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Snake Eyes

movie reviewvideo review out of 4

All-Reviews.com Movie Review: Snake Eyes

Starring: Nicolas Cage, Gary Sinise
Director: Brian De Palma
Rated: R
RunTime: 99 Minutes
Release Date: August 1998
Genres: Suspense, Thriller


*Also starring: John Heard, Carla Gugino, Stan Shaw, Kevin Dunn, Michael Rispoli, Joel Fabiani, Luis Guzman, Mike Starr



Review by MrBrown
2 stars out of 4

_Snake_Eyes_ is less a description of the film it titles than the manner in which director Brian DePalma wields his camera--like a serpent, slithering its way through the halls and over the walls of an Atlantic City casino. The title takes its cue from the differences in people's visual perception from what really happens, and DePalma runs with the idea. A seamless 20-minute shot opens the film, following cop Rick Santoro (Nicolas Cage) through the labyrinthian walkways of the casino's arena before and during a championship boxing match. Later, there's a flashback where a subjective, point-of-view camera suddenly becomes objective without a jarring break. That's just one in a series of instances where DePalma uses a subjective camera to enable the audience to see through characters' eyes, which is a clever gimmick when assuming the fuzzy perspective of a woman who has lost her glasses. Then there's the use of a split screen to document simultaneous action, a trick DePalma used to great effect in _Dressed_to_Kill_.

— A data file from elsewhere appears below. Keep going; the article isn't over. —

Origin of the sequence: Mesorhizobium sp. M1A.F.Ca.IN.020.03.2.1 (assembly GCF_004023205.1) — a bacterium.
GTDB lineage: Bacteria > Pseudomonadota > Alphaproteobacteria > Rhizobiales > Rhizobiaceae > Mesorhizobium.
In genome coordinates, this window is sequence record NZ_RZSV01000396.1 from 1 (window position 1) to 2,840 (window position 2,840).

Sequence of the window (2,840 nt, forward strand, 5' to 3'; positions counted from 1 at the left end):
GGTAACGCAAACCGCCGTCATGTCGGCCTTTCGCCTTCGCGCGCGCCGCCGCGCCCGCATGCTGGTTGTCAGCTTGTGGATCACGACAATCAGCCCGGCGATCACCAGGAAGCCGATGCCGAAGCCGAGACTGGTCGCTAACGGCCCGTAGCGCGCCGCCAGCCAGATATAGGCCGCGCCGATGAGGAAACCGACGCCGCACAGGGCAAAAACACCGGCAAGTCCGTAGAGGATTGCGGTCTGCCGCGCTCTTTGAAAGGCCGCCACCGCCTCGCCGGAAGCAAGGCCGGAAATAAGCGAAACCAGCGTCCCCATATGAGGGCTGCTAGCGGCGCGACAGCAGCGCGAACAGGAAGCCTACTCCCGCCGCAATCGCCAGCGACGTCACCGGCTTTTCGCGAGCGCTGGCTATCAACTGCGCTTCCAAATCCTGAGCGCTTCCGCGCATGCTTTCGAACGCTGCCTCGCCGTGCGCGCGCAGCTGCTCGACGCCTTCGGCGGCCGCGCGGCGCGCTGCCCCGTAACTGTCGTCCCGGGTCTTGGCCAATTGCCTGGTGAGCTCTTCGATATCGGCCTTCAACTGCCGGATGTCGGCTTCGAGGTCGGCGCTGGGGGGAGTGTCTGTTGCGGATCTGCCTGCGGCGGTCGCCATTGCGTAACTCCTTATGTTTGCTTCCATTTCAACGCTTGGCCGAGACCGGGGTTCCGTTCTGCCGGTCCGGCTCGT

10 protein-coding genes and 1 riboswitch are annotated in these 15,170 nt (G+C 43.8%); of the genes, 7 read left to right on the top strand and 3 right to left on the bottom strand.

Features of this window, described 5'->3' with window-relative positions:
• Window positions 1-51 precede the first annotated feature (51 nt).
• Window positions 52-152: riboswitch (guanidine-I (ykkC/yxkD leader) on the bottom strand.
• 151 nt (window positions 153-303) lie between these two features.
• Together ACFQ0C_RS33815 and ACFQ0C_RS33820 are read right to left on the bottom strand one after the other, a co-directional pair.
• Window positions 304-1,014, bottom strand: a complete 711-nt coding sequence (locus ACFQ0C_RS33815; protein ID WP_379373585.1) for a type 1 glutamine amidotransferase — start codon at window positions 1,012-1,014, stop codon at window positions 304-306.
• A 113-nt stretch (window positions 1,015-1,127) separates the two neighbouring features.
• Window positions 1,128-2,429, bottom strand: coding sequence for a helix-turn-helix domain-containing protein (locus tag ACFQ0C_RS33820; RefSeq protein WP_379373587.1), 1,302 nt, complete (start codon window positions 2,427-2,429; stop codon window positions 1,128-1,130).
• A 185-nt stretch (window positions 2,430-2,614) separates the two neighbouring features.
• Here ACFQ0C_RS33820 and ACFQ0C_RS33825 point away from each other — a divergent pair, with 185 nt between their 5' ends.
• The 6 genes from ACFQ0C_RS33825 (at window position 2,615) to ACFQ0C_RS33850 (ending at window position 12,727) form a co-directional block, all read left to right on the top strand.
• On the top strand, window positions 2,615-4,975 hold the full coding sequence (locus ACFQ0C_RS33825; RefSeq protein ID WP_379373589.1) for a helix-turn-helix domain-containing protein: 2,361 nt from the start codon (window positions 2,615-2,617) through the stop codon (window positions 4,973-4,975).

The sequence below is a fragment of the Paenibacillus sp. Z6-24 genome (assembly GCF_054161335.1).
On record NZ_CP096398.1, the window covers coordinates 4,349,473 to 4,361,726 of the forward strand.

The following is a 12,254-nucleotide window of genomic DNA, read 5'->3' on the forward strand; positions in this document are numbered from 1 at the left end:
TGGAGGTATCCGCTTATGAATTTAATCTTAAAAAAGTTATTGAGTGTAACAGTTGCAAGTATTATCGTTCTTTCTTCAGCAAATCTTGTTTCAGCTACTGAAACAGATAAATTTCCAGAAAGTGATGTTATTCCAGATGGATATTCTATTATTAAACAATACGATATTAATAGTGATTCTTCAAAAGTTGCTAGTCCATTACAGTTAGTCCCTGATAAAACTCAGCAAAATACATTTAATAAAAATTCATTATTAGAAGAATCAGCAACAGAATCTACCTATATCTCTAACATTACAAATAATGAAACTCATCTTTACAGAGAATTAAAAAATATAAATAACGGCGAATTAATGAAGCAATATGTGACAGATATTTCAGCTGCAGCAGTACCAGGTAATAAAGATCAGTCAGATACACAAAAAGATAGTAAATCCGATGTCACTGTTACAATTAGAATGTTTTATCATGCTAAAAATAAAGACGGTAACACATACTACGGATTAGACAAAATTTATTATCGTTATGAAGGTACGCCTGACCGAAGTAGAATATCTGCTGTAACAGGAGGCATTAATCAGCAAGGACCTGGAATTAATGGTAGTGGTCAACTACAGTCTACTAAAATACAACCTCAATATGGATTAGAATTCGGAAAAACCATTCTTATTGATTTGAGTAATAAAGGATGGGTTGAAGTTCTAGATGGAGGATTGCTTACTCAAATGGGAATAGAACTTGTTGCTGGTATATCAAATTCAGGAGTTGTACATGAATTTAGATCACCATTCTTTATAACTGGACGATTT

I tend to meet a director's decision to juice up the visuals with a raised eyebrow, for it generally signifies that he or she is trying to distract the audience from a problematic script. And that is certainly the case with _Snake_Eyes_, a pro forma conspiracy whodunit written by David Koepp from a story he devised with DePalma. The U.S. Secretary of Defense is assassinated during a boxing match, and out to solve the crime is Santoro, along with best friend Kevin Dunne (Gary Sinise, in a role originally pegged for Will Smith), a Navy commander who was in charge of security. Somehow figuring into the mystery is a mysterious blonde-wigged woman (Carla Gugino) who took a seat in front of the Secretary seconds before the shooting and caught a bullet herself.

DePalma guides the audience through overlapping flashbacks and a flurry of plot points with a rapidly-paced yet clear-eyed finesse. But craftsmanship is all anyone will get a sense of, from the direction to the strong acting by Sinise and especially Cage, who adds another oddball characterization to his resume with the fast-talking, Hawaiian shirt-wearing, morally questionable Santoro. The twists are thoroughly predictable, but even if any tension and suspense were generated, it would all be squandered by the film's contrived fizzle of an anticlimax, which is not only disappointing but makes little sense.

For all its metaphoric meanings, the title _Snake_Eyes_ is derived from a line of dialogue. One character tells another, "You have nothing. Snake eyes." With his bottomless bag of stylish visual tricks, DePalma does have "something" to offer in _Snake_Eyes_, but, ironically, it is that "something" that points up just how much "nothing" lies underneath.

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